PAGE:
Another example of the term c’naani in the sense of “merchant” is found in the Biblical description of the Eishet Chayil (“the Woman of Valor”). When singing the praises of that immaculate heroine, the Bible says, “linens did she make and she sold [them] / and a belt [of her handiwork] did she give [i.e., sell] to a c'naani” (Prov. 31:24). In that context, the commentators unanimously explain the word c’naani as referring to a “merchant,” with Rashi using the Aramaic term tagar (see below) to express this idea, while Ibn Ezra and Gersonides used the Hebrew word socher. [For more examples of c’naani in the sense of “merchant,” see Rashi to Ezek. 16:29, Hos. 12:8, and Job 41:30).]

Rabbi Shimon Yehuda Leib Goldblit (who lived in the early 20th century) writes in Leshon Chachamim writes that the root of the term c’naani in the sense of “merchant” is KAF-NUN-AYIN (e.g., hachna’ah refers to “submissiveness” or “subservience”). He accounts for this etymology by explaining that the merchant typically speaks to his potential customers in a subdued, servile fashion, so the very word for “merchant” is a declension of the root that refers to servility. A similar explanation was given earlier by Rabbi Yosef Nechemias (to Prov. 31:24).

Rabbi David Chaim Chelouche (1920–2016) suggests that the word c'naani means "merchant" for the same reason that socher means "merchant." In other words, he explains that the core root of c'naani is the two-letter string NUN-AYIN ("movement," like in tenuah) and refers to the merchant's habit of constantly being on the road (moving from place to place) to buy and sell his wares.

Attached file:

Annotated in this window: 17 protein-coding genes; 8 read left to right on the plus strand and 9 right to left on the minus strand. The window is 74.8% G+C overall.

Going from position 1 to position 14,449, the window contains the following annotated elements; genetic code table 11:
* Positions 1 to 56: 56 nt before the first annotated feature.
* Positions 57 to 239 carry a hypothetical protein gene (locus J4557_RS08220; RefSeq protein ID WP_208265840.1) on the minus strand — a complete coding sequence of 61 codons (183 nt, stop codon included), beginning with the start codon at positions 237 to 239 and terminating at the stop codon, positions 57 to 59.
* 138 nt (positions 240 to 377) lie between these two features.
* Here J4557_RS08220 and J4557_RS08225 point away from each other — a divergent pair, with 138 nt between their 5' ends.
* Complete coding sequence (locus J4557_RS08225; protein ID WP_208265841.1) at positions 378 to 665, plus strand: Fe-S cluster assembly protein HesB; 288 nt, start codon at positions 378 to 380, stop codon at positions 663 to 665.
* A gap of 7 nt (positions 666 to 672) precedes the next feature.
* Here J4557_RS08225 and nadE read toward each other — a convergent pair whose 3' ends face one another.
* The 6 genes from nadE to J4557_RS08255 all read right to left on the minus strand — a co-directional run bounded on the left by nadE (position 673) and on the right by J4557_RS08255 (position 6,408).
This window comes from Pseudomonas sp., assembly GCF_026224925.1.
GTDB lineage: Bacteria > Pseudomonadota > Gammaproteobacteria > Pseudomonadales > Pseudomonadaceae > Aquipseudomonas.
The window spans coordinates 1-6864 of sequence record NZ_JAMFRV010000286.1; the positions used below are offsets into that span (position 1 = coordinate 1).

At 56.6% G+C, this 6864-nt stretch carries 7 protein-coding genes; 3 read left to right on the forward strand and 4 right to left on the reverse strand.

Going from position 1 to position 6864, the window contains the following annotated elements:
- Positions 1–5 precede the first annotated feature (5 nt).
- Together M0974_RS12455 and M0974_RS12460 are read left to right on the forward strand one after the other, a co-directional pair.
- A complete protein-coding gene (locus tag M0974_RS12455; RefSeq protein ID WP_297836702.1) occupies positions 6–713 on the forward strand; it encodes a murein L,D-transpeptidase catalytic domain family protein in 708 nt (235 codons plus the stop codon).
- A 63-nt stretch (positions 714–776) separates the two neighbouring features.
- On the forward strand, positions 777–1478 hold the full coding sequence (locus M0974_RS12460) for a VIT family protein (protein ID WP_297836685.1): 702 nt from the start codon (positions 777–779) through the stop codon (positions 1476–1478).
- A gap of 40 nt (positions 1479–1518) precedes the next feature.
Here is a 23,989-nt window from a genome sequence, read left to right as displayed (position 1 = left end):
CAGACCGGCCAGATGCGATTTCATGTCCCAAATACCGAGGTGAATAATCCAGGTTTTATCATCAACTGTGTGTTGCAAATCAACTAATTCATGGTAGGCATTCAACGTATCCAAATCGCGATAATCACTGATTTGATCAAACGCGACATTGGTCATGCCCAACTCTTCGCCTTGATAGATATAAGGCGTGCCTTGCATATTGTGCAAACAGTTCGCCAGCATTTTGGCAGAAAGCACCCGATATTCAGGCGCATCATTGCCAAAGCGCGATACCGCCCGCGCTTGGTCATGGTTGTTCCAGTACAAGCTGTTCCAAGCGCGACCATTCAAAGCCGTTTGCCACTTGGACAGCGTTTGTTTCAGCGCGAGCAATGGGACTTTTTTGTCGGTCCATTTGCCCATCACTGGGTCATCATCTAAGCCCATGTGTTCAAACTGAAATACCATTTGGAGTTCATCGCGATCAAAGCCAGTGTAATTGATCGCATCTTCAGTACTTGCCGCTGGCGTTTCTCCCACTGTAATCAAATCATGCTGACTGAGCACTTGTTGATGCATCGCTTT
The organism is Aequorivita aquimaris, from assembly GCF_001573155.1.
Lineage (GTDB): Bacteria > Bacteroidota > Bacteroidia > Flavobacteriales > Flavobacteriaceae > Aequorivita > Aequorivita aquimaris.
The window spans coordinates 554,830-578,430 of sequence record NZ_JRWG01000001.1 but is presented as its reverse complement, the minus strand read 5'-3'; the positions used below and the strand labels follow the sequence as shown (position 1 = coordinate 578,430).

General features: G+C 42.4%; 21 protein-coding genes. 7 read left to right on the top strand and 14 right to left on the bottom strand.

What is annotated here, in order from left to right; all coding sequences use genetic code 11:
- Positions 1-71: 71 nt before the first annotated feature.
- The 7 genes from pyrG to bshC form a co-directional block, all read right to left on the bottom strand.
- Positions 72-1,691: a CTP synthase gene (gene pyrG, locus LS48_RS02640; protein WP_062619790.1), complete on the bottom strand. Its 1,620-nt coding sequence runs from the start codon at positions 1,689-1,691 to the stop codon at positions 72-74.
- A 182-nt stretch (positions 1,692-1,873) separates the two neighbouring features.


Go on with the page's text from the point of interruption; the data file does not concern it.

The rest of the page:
Despite the ample precedent for interpreting the word c’naani as “merchant,” Rabbi Chelouche notes a major difficulty with that understanding: Shua’s daughter herself is referred to as a c’naanit, which should literally mean “Canaanitess” (I Chron. 2:3). This suggests that when the Torah refers to her father as c’naani, it too literally means that he was of the Canaanite nation, and did not refer to his occupation, because it does not make sense that the Bible would later refer to his daughter by an appellation that applies to her father’s occupation — That is unless, perhaps, Shua’s daughter was herself also a trader. Indeed, Targum Rav Yosef to Chronicles (there) actually translates the term c’naanit as pragmatita, which is a Greek term that essentially means “[female] merchant.” This supports the rabbinic reading of the word c’naani said about her father in the sense of “merchant” as well.